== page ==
Black-eyed Susans are easy to grow and will attract many pollinators to your garden. The dark center or eye of the flower head holds 250 to 500 individual flowers, and to pollinators, each one of these is a shallow nectar cup. These are shallow enough that even small wasps and flies can drink from them, and many small wasps and flies are predators or parasitoids of pest insects. These tiny, dark flowers bloom from the outer rim of the eye and progress inwards with time. It’s a buffet that attracts a wide variety of small to medium-sized pollinators, including many species of insects beneficial for pest control. This blog provides a few examples of the wonderful insects you can attract to the home garden by planting Black-eyed Susans.
A Black-eyed Susan isn’t a single flower, it’s actually hundreds. Notice the individual corollas of the “eye”, and the yellow pollen along the outer ring which indicates those flowers are in bloom. Watch a pollinator visit, and you’ll notice that they rotate around, drinking nectar from each one of the tiny blooms in this ring. The Metallic Green Bee, shown here, is a good example of the small bees that enjoy Black-eyed Susan’s big, soft, landing pad and shallow flowers. Notice the pollen packed onto the bee’s hind legs.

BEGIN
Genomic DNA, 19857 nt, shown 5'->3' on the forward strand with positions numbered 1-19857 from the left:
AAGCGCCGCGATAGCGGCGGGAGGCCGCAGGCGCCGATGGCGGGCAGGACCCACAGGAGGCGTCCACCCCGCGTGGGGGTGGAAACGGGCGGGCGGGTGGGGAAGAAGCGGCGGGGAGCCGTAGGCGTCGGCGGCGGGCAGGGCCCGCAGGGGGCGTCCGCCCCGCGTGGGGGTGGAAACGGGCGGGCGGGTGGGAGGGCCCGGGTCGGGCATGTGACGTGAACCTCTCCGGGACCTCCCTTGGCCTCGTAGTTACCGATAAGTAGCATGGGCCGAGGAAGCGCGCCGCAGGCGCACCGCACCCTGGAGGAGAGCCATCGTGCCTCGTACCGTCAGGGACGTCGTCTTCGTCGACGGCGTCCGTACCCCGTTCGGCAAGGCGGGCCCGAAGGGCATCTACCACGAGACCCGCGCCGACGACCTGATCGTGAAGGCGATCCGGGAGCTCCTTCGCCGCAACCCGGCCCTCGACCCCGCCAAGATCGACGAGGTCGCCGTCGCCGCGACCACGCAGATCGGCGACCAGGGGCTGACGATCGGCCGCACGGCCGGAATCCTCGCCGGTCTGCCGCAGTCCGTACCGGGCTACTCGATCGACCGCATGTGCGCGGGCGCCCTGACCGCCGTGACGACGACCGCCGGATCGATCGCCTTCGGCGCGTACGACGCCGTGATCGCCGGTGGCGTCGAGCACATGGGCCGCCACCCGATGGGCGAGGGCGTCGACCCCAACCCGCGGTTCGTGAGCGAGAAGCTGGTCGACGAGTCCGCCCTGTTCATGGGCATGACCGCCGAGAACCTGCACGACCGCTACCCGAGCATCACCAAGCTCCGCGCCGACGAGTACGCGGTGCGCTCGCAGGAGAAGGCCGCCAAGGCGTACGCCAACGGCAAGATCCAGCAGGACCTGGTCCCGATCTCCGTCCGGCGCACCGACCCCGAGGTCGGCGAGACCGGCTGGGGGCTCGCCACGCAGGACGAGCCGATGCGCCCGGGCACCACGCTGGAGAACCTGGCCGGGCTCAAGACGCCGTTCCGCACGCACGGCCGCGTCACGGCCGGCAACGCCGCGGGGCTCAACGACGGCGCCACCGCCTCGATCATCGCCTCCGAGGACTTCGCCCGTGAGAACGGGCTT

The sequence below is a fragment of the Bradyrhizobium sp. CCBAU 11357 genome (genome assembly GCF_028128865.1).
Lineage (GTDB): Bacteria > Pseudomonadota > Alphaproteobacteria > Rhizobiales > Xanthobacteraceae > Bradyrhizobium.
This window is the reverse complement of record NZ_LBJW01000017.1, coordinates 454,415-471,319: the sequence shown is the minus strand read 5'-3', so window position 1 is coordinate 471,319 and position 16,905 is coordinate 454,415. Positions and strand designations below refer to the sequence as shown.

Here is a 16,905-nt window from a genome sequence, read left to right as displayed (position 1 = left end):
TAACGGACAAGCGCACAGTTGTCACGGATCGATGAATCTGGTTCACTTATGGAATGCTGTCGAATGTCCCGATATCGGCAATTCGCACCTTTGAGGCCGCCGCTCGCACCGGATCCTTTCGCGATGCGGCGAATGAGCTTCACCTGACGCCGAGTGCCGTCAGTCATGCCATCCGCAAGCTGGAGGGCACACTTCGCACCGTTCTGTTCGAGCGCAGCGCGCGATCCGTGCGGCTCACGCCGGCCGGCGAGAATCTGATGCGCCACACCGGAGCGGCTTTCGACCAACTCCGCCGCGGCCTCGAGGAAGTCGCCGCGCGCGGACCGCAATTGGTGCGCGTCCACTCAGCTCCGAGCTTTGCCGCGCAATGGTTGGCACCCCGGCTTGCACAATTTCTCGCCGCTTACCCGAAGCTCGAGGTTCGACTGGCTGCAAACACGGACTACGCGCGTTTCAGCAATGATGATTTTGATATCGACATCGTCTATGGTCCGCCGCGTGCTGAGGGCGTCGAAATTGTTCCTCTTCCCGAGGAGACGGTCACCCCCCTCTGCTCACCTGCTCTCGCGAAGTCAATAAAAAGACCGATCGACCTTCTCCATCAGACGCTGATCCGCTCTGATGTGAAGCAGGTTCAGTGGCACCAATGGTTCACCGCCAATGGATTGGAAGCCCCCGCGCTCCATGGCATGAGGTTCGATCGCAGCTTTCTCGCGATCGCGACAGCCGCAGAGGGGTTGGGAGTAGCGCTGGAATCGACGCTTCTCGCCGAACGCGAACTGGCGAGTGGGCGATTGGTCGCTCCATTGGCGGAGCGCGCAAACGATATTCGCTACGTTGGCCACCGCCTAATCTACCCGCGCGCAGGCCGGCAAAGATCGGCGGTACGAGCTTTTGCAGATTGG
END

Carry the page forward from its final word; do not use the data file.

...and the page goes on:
Black-eyed Susans have a hidden superpower that draws in the bees. Can you see it? Notice how the subtle darkening toward the base of the yellow petals forms a bulls-eye circle around the disk. That darkening is actually caused by an ultraviolet pigment which bees can see much better than we do, and it forms a strong visual cue that leads them to the nectar and pollen at the flower’s center. The insect in this photo, however, is not a bee. Did you think it was? The strong black and gold color pattern is a deception! This is actually the Transverse Flower Fly, a type of Syrphid Fly, and a particularly common visitor on Black-eyed Susan. Syrphid Fly adults drink nectar, but their larvae are predators and help to control many pest insects such as aphids and whiteflies.
Wasps aren’t known for being effective pollinators, but the Scolid Wasps are an exception. Look at all the pollen on this one! I can’t find a common name for this wasp, but it is in the genus of Flower Wasps, and given the scientific name, I propose we call it the Noble Flower Wasp. In late summer you may see large numbers of these wasps flying low over a lawn. They are hunting the Japanese Beetle grubs that terrorize your lawn, so they are very beneficial insects indeed!
By Sara Tangren, Ph. D., Sr. Agent Associate, Sustainable Horticulture and Native Plants, and Christa Carignan, Coordinator, University of Maryland Extension, Home & Garden Information Center
Just love all of the great photos and information!
I was wondering why the syrphid fly circled the eye. Now I know. Thanks!
This blog post motivated me to run out to my back yard with a toy magnifying lens in hand to look more closely at the Black-eyed Susans there. Thank you for opening my eyes.
terrific info- great article, I learned a lot about my favorite flower! Thanks!
Is there data or anecdotal info on whether hybrids have sacrificed any of the pollinator attraction trait of the wild specie?